Dr. Fielding’s letter, dated January 14, notes that two recent Sony blockbusters, The Social Network and Burlesque, both rated PG-13 and featuring tobacco imagery, qualified for more than $12 million in California tax credits through a $100 million a year program that began its payouts on January 1, 2011. (The two films have grossed $135 million so far.) “Any benefit that tobacco-related subsidies for films might have for California’s interstate competitiveness must be balanced against proven, catastrophic ‘collateral damage’ to young audiences and long-term health costs to the state,” the letter says.

Dr. Ong’s letter, dated February 18, reports that “approximately 44 percent of adolescent smoking initiation can be attributed to exposure to onscreen smoking” and 100,000 high school students in California are currently smokers as a result of this exposure. “It is unconscionable that one state program threatens to undermine our state’s public health achievements and goals, our investment in tobacco prevention, and our savings in health care costs, particularly in a time of declining state revenues,” the letter says.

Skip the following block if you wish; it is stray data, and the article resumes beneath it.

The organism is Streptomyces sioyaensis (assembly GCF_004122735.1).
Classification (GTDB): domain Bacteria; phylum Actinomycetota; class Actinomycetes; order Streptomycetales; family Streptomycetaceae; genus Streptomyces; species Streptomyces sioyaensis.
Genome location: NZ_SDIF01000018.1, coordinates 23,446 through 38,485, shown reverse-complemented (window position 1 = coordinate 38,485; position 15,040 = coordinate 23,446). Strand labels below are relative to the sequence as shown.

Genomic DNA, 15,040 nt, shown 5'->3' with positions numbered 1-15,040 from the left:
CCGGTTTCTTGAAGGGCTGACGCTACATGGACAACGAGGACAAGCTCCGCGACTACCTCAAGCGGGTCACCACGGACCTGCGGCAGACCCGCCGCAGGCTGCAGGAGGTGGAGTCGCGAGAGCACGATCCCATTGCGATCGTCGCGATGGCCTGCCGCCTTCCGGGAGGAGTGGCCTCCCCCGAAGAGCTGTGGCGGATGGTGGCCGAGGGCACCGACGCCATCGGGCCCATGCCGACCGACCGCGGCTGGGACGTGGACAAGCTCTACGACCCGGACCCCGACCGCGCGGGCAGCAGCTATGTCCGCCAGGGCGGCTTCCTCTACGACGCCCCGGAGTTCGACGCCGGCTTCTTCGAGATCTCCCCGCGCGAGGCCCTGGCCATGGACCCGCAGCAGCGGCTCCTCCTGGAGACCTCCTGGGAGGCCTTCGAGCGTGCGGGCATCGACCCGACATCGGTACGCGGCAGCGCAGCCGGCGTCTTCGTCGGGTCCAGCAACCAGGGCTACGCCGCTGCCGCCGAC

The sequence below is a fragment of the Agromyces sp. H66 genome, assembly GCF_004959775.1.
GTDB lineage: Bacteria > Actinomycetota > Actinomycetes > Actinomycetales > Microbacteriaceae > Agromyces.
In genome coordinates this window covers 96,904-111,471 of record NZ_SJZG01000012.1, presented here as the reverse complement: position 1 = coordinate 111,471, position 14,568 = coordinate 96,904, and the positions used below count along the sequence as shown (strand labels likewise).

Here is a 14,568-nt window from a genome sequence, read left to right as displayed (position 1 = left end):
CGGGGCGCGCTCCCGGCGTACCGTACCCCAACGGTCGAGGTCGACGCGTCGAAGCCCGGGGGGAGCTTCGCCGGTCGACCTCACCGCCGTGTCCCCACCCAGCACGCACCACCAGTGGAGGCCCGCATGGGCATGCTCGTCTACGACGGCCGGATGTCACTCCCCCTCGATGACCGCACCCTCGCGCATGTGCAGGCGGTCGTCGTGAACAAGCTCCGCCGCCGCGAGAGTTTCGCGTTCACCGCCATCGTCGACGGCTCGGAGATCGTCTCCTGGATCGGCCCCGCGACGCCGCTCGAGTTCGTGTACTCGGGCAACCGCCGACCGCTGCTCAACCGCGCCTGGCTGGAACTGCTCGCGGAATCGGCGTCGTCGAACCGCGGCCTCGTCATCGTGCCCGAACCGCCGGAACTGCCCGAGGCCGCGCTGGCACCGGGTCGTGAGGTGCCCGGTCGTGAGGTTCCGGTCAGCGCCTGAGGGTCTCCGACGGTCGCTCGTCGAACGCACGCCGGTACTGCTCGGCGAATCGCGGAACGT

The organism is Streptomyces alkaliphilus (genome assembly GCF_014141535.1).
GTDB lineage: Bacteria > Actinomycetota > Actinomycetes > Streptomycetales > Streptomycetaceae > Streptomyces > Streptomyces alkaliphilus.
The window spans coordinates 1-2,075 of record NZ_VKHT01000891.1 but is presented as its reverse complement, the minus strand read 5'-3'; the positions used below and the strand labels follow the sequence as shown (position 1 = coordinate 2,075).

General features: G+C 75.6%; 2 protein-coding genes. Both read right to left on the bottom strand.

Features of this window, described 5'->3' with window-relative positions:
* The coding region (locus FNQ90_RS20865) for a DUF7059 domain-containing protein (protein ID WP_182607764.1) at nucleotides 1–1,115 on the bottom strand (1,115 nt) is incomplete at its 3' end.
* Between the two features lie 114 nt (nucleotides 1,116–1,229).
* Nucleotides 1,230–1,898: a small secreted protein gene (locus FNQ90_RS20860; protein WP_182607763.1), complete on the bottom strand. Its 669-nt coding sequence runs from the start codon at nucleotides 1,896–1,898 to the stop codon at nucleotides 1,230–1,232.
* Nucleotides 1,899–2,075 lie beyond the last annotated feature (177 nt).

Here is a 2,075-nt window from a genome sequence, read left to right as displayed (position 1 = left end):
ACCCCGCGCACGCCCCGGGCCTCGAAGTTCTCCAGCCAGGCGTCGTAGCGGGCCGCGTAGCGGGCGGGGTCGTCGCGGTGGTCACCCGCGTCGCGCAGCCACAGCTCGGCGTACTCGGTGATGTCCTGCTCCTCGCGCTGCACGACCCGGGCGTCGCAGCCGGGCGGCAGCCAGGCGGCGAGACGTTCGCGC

Both letters urge that future film projects with smoking be made ineligible for taxpayer subsidies in California. Similar reforms are advocated by health groups in New York, New Mexico, Ontario and British Columbia, all major sources of film production subsidies. In 2008, U.S. states granted an estimated $500 million in production subsidies to youth-rated films with smoking, rivaling the $518 million they will spend for tobacco prevention in 2011.

Also today, the Smoke Free Movies campaign based at University of California, San Francisco, published a full-page ad in Variety and The Hollywood Reporter noting that two-thirds of Oscar®-nominated films this year include smoking and forty percent of these are rated PG or PG-13. The ad centers on the new animated film Rango (Viacom: Paramount and Nickelodeon) opening March 4. Headline: “How many studio execs did it take to OK smoking in a ‘PG’ movie?” California already makes animated films ineligible for public subsidy. The ad can be seen at www.smokefreemovies.ucsf.edu/ourads/index.html.

SOURCE University of California, San Francisco, Smoke Free Movies Initiative

University of California, San Francisco, Smoke Free Movies Initiative